In this report, I introduce you to an amazing chart. It is getting zero attention from the mainstream financial media. The information it conveys is at the heart of Bernanke’s looming problem. I have decided to post a link to this chart on a permanent basis in the “Free Materials” section of my website.
But, first, here is some background information. The Federal Reserve System on December 17 began a unique experiment: debt swaps with large commercial banks. The FED is now swapping at face value highly marketable U.S. Treasury securities in exchange for discounted mortgages. Nothing like this has ever been attempted before. It represents an innovation in central bank policy. It is called the Term Auction Facility (TAF). The initial offer was for $20 billion in swaps.
Since that time, the 28-day swaps have risen in volume to $75 billion.
As of May 5, according to the FED, $150 billion in TAF swaps have taken place.
The rate charged is about 2%. This is why the FED has cut the FedFunds rate to 2% — not to stimulate the economy directly but to make available TAF loans at low rates.
Here is how the game is played. The borrowing banks can place the borrowed Treasury debt on their books at close to face value. This looks as though the banks are meeting their capital requirements.
What is really going on? Deception on a massive scale — a fully legal deception that the U.S. government’s bank auditors understand and go along with.
Let me make a comparison. When a person who wants a mortgage signs the loan application, he is asked if any of his down payment is borrowed. The lender does this because he wants the equity to belong to the home buyer. He doesn’t want any other lender, such as a relative of the home buyer, to be able to claim first dibs on the money if the home buyer walks away. On the other hand, when it comes time for a large bank that loaned money to a defaulting borrower to cover itself by borrowing high-rated assets, the bank’s auditors do not ask the same question of the banks: “Is any of this capital borrowed?”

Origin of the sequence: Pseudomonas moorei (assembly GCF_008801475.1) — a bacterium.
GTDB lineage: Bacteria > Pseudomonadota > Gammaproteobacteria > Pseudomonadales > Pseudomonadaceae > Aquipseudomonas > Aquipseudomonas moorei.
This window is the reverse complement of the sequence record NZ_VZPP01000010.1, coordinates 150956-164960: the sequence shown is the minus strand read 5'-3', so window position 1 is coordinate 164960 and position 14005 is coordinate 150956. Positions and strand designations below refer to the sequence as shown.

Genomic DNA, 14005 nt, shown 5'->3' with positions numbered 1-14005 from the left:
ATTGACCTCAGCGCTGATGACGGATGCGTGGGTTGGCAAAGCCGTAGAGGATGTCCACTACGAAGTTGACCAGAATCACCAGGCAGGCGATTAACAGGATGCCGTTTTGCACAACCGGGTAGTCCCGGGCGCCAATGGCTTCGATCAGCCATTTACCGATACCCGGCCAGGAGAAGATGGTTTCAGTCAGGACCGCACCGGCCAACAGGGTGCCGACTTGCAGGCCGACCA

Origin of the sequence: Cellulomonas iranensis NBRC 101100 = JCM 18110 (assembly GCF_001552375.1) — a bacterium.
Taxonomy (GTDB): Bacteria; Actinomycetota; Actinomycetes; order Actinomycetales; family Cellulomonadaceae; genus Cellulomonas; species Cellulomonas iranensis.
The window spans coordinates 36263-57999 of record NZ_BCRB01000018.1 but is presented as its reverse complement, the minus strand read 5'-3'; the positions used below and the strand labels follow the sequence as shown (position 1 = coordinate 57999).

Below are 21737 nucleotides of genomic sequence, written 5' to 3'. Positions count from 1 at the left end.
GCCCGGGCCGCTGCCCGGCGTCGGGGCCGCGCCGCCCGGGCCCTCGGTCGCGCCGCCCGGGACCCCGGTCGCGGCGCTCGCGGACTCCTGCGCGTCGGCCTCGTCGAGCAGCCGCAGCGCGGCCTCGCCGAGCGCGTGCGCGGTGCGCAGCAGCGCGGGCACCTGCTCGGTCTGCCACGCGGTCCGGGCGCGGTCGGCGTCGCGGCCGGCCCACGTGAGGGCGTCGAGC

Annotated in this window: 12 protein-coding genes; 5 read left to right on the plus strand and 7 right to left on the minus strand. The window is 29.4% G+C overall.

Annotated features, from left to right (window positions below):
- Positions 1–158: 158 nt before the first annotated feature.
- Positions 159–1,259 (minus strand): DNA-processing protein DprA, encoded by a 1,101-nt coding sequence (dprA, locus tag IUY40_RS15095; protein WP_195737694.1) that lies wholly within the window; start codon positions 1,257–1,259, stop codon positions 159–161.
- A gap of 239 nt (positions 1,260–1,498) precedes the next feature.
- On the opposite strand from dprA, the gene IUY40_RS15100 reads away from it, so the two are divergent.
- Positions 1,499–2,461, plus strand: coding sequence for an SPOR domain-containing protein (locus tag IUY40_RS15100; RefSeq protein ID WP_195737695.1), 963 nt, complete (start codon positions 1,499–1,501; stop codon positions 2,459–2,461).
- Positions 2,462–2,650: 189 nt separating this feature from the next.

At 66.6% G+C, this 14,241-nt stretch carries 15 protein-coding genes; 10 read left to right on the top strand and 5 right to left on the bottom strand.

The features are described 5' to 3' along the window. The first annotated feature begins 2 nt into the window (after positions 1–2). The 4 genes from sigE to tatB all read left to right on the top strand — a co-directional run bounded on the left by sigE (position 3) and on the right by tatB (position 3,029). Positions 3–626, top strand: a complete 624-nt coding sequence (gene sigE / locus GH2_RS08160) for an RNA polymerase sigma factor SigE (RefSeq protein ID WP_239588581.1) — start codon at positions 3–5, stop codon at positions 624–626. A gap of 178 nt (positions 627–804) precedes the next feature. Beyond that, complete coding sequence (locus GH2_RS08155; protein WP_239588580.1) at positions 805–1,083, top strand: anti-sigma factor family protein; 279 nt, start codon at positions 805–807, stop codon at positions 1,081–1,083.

The FED’s decision-makers were able to convince four other central banks to adopt a similar swap policy with the government-issued debt of their nations.
The FED is making it worthwhile for the other central banks to cooperate. It is providing these banks with the money to make the swaps. The FED’s May 2 announcement describes what is going on.
In conjunction with the increase in the size of the TAF, the Federal Open Market Committee has authorized further increases in its existing temporary reciprocal currency arrangements with the European Central Bank (ECB) and the Swiss National Bank (SNB). These arrangements will now provide dollars in amounts of up to $50 billion and $12 billion to the ECB and the SNB, respectively, representing increases of $20 billion and $6 billion. The FOMC extended the term of these reciprocal currency arrangements through January 30, 2009.
The fact that the other central banks are going along with this plan indicates that the subprime mortgage crisis has spread far beyond the borders of the United States. Commercial bankers in other nations made the same mistake that America’s commercial bankers made. They assumed that a package of mortgages with different degrees of risk would create sufficient risk diversification that the market value of these packaged pools of debt would not fall from book value. Beginning in August 2007, this assumption was revealed to be breathtakingly naive.